In the present day of unrest, the question might appropriately be asked, what do we owe to Caesar? To the country in which we live? We owe allegiance, respect, and honor. Laws enacted to promote the welfare of the whole and suppress evil doing are to be strictly obeyed. We must pay tribute to sustain the government in the necessary expense incurred in the protection of life, liberty, property, and in promoting the welfare of all persons.

Church belief on governments and laws

In the year 1835, 133 years ago, a declaration of belief of The Church of Jesus Christ of Latter-day Saints regarding governments and laws was drafted and adopted by unanimous vote. It is incorporated as Section 134 of the Doctrine and Covenants of the Church. Although more than a century has passed, no changes or modifications have been made, and the statement stands as applicable today as the day it was written. If you will permit me to do so, I would like to recall a portion of this statement.

“We believe that governments were instituted of God for the benefit of man; and that he holds men accountable for their acts in relation to them, both in making laws and administering them, for the good and safety of society.

“We believe that no government can exist in peace, except such laws are framed and held inviolate as will secure to each individual the free exercise of conscience, the right and control of property, and the protection of life.

“We believe that all governments necessarily require civil officers and magistrates to enforce the laws of the same; and that such as will administer the law in equity and justice should be sought for and upheld by the voice of the people if a republic, or the will of the sovereign.

“We believe that religion is instituted of God; and that men are amenable to him, and to him only, for the exercise of it, unless their religious opinions prompt them to infringe upon the rights and liberties of others; but we do not believe that human law has a right to interfere in prescribing rules of worship to bind the consciences of men, nor dictate forms for public or private devotion; that the civil magistrate should restrain crime, but never control conscience; should punish guilt, but never suppress the freedom of the soul.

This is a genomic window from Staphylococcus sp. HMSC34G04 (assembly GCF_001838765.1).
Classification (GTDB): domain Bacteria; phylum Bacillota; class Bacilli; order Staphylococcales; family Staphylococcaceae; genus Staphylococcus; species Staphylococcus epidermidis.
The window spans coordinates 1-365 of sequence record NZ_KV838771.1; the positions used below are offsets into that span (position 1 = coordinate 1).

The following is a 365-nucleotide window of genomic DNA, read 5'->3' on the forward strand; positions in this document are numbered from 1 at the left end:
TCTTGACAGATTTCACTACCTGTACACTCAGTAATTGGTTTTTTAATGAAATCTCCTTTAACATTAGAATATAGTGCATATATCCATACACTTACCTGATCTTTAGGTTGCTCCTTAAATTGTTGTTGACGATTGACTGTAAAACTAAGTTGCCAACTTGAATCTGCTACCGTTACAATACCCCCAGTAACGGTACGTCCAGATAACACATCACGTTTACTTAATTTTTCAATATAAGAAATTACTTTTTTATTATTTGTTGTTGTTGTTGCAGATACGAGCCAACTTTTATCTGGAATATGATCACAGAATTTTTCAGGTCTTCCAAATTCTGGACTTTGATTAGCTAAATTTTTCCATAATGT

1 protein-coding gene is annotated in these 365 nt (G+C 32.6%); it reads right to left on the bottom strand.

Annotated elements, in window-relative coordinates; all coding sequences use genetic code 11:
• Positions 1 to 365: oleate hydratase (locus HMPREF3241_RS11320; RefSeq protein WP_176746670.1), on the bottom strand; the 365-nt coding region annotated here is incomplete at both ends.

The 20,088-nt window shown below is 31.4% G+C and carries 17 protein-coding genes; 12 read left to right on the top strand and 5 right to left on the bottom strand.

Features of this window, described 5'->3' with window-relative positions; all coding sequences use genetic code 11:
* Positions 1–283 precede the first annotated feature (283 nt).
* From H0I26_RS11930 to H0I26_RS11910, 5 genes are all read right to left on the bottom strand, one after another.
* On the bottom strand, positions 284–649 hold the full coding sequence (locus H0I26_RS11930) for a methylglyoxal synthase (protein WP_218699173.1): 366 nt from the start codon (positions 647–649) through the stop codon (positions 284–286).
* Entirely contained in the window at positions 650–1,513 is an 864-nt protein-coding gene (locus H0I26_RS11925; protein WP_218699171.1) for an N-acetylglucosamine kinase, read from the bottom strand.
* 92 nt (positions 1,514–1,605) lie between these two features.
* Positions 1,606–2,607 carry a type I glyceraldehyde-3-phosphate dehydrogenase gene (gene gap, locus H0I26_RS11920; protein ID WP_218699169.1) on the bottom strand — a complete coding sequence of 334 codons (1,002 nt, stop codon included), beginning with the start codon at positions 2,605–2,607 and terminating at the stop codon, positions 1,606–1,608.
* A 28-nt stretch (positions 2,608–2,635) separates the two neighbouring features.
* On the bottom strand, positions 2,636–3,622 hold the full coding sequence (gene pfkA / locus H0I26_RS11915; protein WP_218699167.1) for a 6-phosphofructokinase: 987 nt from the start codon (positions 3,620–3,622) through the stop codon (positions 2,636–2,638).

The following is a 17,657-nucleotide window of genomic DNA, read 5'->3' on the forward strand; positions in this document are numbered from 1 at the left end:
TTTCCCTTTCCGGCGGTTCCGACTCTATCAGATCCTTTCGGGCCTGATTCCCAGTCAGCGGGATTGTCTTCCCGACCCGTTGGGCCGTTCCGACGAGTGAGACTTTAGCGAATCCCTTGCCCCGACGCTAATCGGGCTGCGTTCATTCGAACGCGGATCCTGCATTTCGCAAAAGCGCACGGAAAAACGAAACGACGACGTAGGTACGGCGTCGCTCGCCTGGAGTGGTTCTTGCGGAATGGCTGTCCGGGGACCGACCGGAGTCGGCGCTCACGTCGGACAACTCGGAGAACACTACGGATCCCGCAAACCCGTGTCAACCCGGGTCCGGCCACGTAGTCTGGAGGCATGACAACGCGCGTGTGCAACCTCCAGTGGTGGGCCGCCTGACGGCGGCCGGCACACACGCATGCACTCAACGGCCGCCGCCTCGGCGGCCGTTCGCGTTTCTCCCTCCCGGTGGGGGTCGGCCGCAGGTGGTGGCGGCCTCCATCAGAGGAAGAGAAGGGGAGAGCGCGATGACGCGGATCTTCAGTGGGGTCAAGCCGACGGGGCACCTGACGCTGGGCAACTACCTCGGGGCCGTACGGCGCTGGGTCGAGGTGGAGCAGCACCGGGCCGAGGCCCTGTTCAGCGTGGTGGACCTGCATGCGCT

“We believe that all men are bound to sustain and uphold the respective governments in which they reside, while protected in their inherent and inalienable rights by the laws of such governments; and that sedition and rebellion are unbecoming every citizen thus protected, and should be punished accordingly; and that all governments have a right to enact such laws as in their own judgments are best calculated to secure the public interest; at the same time, however, holding sacred the freedom of conscience.” (D&C 134:1–5.)

Allegiance to sovereignty

The statement continues, but I will not read further. These words point up the solemn obligation of government and the solemn obligation of those who owe allegiance. This is a day when civil disobedience seems to be prevalent and even advocated from some pulpits, but the position of this Church and its teachings is clear.

I know that God lives, that he is the supreme power of heaven and earth. I bear witness of the divinity of Jesus Christ, the Savior of all mankind. My knowledge of these truths moves me to allegiance to divine sovereignty, also to sustain the law of the land. There is no conflict between that which is owed to Caesar and the obligation to God. May the God of heaven give inspiration and guidance to those leaders in the world who formulate the policies of earthly sovereignty, and also to those of us who are governed by those powers. May righteousness be placed in proper perspective for the good of every man. The statement of the Master should be our guide: “But seek ye first the kingdom of God, and his righteousness; and all these things shall be added unto you.” (Matt. 6:33.) The honest search for righteousness and submission to the sovereignty of God answers the problems of Caesar. May the Lord bless us is my humble prayer, in the name of Jesus Christ. Amen.